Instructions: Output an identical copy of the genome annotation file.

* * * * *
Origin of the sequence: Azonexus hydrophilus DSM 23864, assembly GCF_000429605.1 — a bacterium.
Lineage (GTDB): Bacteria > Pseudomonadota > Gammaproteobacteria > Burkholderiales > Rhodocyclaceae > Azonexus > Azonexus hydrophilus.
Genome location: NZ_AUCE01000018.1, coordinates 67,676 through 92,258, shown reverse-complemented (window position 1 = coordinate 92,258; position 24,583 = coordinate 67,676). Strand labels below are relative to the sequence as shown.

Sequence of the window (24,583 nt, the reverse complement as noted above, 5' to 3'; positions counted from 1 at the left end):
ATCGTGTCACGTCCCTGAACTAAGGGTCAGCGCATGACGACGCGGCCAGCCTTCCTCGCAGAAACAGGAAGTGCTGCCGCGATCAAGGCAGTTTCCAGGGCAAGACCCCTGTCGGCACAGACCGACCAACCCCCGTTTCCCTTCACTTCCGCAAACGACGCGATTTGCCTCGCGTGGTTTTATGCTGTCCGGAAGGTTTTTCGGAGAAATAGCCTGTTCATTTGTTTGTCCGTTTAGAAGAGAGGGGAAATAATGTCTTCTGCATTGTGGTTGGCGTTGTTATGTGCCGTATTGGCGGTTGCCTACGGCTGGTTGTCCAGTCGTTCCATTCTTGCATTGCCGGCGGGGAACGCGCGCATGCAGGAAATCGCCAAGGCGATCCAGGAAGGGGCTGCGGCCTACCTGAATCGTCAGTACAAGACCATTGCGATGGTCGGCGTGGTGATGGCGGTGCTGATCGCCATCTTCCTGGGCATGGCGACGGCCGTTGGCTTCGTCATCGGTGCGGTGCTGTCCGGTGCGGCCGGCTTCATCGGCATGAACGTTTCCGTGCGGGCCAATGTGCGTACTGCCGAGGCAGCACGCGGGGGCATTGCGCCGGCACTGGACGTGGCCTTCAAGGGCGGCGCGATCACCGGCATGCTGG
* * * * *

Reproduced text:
Origin of the sequence: Azonexus hydrophilus DSM 23864, assembly GCF_000429605.1 — a bacterium.
Lineage (GTDB): Bacteria > Pseudomonadota > Gammaproteobacteria > Burkholderiales > Rhodocyclaceae > Azonexus > Azonexus hydrophilus.
Genome location: NZ_AUCE01000018.1, coordinates 67,676 through 92,258, shown reverse-complemented (window position 1 = coordinate 92,258; position 24,583 = coordinate 67,676). Strand labels below are relative to the sequence as shown.

Sequence of the window (24,583 nt, the reverse complement as noted above, 5' to 3'; positions counted from 1 at the left end):
ATCGTGTCACGTCCCTGAACTAAGGGTCAGCGCATGACGACGCGGCCAGCCTTCCTCGCAGAAACAGGAAGTGCTGCCGCGATCAAGGCAGTTTCCAGGGCAAGACCCCTGTCGGCACAGACCGACCAACCCCCGTTTCCCTTCACTTCCGCAAACGACGCGATTTGCCTCGCGTGGTTTTATGCTGTCCGGAAGGTTTTTCGGAGAAATAGCCTGTTCATTTGTTTGTCCGTTTAGAAGAGAGGGGAAATAATGTCTTCTGCATTGTGGTTGGCGTTGTTATGTGCCGTATTGGCGGTTGCCTACGGCTGGTTGTCCAGTCGTTCCATTCTTGCATTGCCGGCGGGGAACGCGCGCATGCAGGAAATCGCCAAGGCGATCCAGGAAGGGGCTGCGGCCTACCTGAATCGTCAGTACAAGACCATTGCGATGGTCGGCGTGGTGATGGCGGTGCTGATCGCCATCTTCCTGGGCATGGCGACGGCCGTTGGCTTCGTCATCGGTGCGGTGCTGTCCGGTGCGGCCGGCTTCATCGGCATGAACGTTTCCGTGCGGGCCAATGTGCGTACTGCCGAGGCAGCACGCGGGGGCATTGCGCCGGCACTGGACGTGGCCTTCAAGGGCGGCGCGATCACCGGCATGCTGG